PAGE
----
How Much Does Car Maintenance Cost Each Month?

We all know that car payments and insurance premiums are a given when it comes to owning a car, but what about the other costs associated with keeping your car in good working order? Maintenance costs can add up quickly, so it's important to be prepared. In this article, we'll look at the various costs associated with car maintenance and how to budget for them. Tire rotations are essential in Texas due to the extreme heat. This heat can make tires more solid and flexible, which improves traction but also makes them more vulnerable to wear on hot asphalt.

When tires wear out, your car becomes unsafe and you'll have less stopping power, less traction, and a higher risk of slipping on wet surfaces. Replacing the belt can also be an expensive job depending on the make and model of your vehicle. For example, a Ford F-250 may take longer than a compact sedan. In addition to your car payments and insurance premiums, you'll need to budget for routine maintenance items such as oil changes and oil filter replacements.

You can do some of these tasks yourself at home to save money. However, depending on the make and model of your car and your driving habits, routine maintenance can cost hundreds of dollars a year. This could lead to more serious mechanical problems that could have been avoided with regular maintenance and preventive care. To get started, collect all of your car's maintenance records from the last year including repairs, oil changes, tires, etc.

With a little financial discipline, you can have a solid car maintenance budget and plan regular car reviews without fear of the bill of repair. You may need to increase the amount of your car's maintenance budget compared to what you spent in the previous year. AAA offers a list of approved automotive repair centers so you can be sure that you are working with Automotive Service Excellence (ASE) certified technicians when servicing or repairing your car. Get quotes from several auto insurance agencies (see Policygenius for an easy comparison) and explore what coverage you could reduce, especially as your car ages. Another way to stay within your budget for car maintenance expenses is to do some of the work yourself if you can. A common element of routine maintenance that people overlook when it comes to maintaining their cars is tire pressure. Maintenance costs include repairs, oil changes, tires, and other necessary work but do not include car payments or insurance.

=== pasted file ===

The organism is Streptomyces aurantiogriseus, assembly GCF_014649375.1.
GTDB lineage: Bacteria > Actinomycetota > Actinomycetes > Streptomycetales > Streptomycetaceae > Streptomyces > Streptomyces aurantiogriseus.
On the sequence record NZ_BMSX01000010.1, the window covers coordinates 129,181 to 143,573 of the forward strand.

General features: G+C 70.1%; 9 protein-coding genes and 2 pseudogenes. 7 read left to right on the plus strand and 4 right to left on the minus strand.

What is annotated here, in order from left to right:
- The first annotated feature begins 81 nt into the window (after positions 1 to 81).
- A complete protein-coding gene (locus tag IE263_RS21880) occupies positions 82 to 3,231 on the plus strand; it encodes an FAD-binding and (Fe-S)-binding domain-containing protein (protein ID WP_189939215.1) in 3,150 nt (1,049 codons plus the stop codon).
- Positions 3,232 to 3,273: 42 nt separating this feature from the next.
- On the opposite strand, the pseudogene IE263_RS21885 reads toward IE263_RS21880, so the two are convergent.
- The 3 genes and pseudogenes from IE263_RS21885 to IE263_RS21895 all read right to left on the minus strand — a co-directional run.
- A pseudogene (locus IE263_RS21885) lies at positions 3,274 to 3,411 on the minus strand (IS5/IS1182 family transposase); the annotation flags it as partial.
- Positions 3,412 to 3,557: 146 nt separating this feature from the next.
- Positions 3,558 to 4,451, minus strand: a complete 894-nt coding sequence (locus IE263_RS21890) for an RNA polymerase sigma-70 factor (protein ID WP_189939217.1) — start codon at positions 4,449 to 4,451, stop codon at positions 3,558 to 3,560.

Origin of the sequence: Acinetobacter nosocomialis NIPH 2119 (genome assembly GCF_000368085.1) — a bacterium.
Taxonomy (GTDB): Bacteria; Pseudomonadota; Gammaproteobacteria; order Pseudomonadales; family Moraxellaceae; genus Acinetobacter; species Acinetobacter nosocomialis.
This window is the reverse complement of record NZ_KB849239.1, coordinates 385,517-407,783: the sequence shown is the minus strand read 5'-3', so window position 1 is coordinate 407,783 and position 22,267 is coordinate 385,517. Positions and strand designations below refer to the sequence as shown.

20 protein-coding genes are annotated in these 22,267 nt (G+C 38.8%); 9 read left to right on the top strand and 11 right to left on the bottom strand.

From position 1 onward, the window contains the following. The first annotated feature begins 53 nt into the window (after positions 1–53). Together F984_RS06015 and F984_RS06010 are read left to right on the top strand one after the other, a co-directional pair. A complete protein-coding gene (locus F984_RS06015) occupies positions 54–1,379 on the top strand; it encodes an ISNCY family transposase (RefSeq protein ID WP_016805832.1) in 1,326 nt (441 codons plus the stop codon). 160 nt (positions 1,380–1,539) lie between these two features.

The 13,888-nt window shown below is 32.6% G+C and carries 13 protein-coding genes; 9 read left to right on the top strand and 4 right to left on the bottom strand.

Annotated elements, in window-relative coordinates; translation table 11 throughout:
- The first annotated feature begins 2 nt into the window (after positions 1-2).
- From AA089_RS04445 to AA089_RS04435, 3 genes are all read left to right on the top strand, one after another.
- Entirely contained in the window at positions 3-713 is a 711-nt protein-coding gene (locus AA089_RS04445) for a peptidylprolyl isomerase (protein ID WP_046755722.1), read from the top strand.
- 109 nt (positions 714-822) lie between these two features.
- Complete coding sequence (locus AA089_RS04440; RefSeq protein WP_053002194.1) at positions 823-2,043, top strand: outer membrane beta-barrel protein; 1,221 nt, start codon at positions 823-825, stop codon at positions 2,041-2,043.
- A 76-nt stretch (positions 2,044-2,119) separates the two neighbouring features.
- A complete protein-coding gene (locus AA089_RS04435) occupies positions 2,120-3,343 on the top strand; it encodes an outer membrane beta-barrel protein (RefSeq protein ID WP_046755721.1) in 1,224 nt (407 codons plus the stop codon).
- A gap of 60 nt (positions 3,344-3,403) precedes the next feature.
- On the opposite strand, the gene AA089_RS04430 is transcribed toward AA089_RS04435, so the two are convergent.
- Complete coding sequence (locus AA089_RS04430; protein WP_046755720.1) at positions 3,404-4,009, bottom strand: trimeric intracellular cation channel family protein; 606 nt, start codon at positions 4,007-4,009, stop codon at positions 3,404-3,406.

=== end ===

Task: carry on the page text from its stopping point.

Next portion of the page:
Keep your car maintenance fund separate from your other accounts and use this money only for what it was intended for. With a little financial discipline and planning ahead, you can keep your car in good working order without breaking the bank. By understanding the various costs associated with car maintenance and budgeting accordingly, you can ensure that your vehicle is safe and reliable for years to come.